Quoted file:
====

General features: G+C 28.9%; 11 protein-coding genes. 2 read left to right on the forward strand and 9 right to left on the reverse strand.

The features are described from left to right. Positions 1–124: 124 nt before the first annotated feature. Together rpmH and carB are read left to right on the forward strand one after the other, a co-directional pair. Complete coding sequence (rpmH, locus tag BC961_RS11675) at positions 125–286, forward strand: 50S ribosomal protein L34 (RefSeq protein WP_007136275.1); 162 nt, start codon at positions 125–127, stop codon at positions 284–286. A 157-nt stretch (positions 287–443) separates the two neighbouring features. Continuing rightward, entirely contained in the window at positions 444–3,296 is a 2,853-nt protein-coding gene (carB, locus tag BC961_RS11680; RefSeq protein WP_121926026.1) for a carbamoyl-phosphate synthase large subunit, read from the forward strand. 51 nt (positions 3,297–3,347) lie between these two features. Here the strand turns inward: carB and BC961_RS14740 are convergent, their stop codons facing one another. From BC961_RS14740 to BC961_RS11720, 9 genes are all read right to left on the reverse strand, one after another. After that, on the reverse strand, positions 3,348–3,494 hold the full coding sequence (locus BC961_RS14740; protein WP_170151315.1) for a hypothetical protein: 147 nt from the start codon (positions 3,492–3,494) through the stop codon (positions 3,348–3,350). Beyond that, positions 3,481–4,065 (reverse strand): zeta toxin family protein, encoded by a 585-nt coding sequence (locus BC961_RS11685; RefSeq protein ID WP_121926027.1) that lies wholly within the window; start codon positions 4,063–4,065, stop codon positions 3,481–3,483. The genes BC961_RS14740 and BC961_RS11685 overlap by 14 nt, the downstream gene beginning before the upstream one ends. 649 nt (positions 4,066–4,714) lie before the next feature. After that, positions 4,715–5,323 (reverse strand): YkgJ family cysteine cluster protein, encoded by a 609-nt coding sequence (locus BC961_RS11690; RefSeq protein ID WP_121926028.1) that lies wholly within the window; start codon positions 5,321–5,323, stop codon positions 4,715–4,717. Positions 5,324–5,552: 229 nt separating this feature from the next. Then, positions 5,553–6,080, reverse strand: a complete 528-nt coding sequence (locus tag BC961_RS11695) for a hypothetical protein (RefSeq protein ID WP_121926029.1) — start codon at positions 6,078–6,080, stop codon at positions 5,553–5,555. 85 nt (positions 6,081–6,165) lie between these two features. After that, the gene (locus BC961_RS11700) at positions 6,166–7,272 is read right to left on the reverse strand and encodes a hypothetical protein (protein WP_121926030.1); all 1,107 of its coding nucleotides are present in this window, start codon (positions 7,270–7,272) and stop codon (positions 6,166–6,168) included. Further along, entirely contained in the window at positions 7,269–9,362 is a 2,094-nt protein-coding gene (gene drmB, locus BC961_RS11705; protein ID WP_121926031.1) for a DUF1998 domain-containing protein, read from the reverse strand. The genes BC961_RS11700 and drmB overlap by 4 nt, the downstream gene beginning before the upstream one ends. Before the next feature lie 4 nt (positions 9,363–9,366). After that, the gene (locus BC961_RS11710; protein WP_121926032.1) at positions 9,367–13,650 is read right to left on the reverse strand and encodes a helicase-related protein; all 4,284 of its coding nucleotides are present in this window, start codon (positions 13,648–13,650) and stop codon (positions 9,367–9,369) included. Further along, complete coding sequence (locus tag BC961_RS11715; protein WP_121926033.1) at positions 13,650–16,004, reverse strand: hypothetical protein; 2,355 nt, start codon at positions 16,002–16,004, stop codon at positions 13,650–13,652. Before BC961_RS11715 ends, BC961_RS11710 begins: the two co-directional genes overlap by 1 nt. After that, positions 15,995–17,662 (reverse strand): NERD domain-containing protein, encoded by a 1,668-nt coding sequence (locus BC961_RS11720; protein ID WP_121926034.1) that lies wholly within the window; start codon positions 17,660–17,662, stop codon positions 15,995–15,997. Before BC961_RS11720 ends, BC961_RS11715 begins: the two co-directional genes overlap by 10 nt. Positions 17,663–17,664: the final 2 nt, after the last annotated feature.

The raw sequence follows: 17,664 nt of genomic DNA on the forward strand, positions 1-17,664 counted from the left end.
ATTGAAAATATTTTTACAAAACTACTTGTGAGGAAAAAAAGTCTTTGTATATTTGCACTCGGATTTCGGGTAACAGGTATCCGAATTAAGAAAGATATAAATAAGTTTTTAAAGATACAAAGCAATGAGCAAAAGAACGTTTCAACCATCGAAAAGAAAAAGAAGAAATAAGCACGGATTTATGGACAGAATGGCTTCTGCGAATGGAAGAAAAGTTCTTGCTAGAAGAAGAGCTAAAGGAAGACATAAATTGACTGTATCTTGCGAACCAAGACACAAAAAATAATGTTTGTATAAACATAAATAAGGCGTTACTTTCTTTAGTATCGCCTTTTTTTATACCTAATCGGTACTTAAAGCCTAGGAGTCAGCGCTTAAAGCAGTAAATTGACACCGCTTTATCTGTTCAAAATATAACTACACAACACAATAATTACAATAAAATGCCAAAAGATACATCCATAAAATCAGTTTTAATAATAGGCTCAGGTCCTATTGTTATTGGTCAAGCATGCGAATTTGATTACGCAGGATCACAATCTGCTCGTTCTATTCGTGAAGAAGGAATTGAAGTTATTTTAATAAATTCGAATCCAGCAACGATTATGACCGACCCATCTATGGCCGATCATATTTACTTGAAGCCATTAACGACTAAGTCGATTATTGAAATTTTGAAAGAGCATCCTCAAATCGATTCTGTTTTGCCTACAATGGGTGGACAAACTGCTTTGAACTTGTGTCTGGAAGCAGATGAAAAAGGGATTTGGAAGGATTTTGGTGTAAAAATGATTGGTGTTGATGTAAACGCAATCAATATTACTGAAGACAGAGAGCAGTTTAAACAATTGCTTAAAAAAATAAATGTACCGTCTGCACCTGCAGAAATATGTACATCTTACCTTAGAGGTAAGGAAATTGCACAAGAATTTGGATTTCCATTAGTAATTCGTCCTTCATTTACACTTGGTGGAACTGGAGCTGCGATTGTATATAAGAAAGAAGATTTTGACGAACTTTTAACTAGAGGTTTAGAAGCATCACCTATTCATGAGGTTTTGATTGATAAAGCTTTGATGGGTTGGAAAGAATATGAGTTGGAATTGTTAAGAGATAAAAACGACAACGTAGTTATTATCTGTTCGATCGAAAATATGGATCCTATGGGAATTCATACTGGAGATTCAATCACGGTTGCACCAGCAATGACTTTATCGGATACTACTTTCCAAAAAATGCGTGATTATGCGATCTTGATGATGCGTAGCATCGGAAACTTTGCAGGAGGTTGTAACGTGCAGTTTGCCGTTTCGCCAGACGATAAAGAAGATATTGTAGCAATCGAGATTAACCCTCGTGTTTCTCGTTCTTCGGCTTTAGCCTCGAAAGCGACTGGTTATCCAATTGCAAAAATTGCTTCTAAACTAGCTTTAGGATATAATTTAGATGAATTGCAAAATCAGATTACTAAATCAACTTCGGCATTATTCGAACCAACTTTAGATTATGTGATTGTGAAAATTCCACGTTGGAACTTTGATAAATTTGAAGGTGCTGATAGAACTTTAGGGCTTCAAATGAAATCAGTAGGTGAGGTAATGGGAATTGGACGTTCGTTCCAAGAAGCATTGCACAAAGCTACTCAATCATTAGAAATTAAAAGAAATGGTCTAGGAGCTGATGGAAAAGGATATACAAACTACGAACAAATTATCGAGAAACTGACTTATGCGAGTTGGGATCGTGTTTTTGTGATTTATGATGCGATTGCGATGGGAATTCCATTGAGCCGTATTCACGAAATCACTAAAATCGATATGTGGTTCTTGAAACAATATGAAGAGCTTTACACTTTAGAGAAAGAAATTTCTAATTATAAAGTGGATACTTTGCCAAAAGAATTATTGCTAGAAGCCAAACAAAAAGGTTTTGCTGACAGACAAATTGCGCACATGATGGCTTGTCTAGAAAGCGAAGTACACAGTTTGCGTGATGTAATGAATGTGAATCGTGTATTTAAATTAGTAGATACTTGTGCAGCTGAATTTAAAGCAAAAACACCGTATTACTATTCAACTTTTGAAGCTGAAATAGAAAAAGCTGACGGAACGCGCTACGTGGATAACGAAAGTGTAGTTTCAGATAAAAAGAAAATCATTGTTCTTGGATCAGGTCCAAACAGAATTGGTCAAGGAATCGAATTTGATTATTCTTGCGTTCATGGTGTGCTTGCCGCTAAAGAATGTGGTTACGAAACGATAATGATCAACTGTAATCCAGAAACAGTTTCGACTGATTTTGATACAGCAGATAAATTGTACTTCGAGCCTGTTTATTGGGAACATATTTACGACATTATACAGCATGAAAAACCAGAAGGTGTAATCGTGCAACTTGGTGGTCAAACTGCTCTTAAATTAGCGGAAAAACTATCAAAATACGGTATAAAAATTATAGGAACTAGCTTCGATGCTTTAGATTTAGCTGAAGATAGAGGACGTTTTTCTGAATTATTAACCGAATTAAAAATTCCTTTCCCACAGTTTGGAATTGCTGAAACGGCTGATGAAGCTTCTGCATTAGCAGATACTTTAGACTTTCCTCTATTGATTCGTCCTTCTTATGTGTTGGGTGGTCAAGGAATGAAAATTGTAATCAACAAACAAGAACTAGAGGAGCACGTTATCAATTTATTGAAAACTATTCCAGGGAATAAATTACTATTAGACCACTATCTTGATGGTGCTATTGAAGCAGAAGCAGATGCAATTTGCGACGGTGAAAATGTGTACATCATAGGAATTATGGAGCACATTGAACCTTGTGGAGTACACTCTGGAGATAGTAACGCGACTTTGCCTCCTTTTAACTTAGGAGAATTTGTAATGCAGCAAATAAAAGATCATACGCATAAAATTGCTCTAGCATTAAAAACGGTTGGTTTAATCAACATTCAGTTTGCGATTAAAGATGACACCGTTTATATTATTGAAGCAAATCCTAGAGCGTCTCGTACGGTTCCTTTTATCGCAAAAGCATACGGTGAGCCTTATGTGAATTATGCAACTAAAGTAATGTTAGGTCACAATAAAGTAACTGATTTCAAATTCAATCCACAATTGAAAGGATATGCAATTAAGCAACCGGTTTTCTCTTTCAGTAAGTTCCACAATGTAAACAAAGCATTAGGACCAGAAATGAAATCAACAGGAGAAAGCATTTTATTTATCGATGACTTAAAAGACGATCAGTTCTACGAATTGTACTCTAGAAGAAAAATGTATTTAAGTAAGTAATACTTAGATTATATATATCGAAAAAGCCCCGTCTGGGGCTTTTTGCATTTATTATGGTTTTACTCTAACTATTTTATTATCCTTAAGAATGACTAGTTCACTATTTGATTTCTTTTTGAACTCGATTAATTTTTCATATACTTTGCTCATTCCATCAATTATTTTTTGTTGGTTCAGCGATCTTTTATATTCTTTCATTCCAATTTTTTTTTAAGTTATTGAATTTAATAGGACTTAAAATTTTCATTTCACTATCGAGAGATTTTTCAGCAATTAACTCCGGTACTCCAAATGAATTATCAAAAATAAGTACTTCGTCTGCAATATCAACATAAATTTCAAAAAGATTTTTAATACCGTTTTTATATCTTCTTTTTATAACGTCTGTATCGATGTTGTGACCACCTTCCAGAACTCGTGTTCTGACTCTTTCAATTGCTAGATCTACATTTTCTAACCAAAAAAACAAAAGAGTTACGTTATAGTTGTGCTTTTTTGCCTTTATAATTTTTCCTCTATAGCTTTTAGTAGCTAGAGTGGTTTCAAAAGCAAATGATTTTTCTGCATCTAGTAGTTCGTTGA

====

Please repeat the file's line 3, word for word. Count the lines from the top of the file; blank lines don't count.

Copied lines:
The raw sequence follows: 17,664 nt of genomic DNA on the forward strand, positions 1-17,664 counted from the left end.